Q: What is on your orchid wish list?

Bryan: I would like to see some members of the other orchid societies (native & exotics) become more interested in growing native orchids and join A.N.O.S. Sydney. Some of our members are also members of these clubs, and it would be terrific if they can promote A.N.O.S. Sydney and native orchid culture to the members there.


Q: Is there anything else you may want to add?

Bryan: If I may, I would also like to share some of my successes with our readers. I have also been successful in growing some orchids using artificial lighting.  I got a heated sand tray from David Butler which I then illuminated with 3 x banks of Gro-Lux tubes. I use it in winter for temperature sensitive plants like: Oberonia, Bulbo macphersonii, Cadetias, and Dockrilla rigida (Dendrobium rigidum).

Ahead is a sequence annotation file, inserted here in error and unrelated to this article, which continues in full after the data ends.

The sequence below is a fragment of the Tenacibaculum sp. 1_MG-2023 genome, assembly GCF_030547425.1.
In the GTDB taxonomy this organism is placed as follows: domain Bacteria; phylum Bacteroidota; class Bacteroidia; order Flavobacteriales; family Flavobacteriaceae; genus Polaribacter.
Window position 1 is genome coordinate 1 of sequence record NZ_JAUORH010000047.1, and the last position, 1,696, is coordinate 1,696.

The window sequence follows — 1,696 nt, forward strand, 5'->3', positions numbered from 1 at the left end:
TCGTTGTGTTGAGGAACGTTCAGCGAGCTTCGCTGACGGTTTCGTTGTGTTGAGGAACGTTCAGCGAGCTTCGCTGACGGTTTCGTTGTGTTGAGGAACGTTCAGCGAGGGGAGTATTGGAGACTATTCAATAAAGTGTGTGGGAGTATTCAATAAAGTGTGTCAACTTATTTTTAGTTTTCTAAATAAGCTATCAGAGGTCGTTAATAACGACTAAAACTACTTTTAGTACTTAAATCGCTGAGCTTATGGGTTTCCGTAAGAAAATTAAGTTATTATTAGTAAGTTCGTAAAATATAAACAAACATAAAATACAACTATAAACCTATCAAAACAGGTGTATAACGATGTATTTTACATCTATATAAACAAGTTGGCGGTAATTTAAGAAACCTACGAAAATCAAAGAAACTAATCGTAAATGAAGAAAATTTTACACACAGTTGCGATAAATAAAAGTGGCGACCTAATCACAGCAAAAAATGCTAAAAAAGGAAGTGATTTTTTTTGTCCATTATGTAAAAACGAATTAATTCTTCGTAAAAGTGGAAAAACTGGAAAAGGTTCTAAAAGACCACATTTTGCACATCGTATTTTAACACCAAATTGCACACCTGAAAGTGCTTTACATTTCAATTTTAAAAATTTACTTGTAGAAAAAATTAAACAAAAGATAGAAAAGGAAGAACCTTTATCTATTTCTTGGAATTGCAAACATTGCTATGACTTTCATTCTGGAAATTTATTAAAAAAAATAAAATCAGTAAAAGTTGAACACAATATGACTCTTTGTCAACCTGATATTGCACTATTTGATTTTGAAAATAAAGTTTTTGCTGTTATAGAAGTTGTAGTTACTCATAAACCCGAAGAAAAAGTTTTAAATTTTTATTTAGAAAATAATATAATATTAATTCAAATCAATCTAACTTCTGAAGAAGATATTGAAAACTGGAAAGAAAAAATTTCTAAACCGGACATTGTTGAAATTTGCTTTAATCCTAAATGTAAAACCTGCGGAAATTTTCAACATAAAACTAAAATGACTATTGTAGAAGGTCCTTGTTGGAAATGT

I have also converted my orchid bush house into a cold “glass house” by hanging Solarweave curtains on the sides in winter.  The temperatures inside warms up much quicker during the day and stays warm much longer before it cools down at night. Day time temperatures are 8 to 10 degrees warmer than outside due to the glasshouse effect and reduction of wind. The plants go through a more benign winter.

Dockrilla rigida 

Orchids happily growing under lights.

Solarweave covered sides (facing north).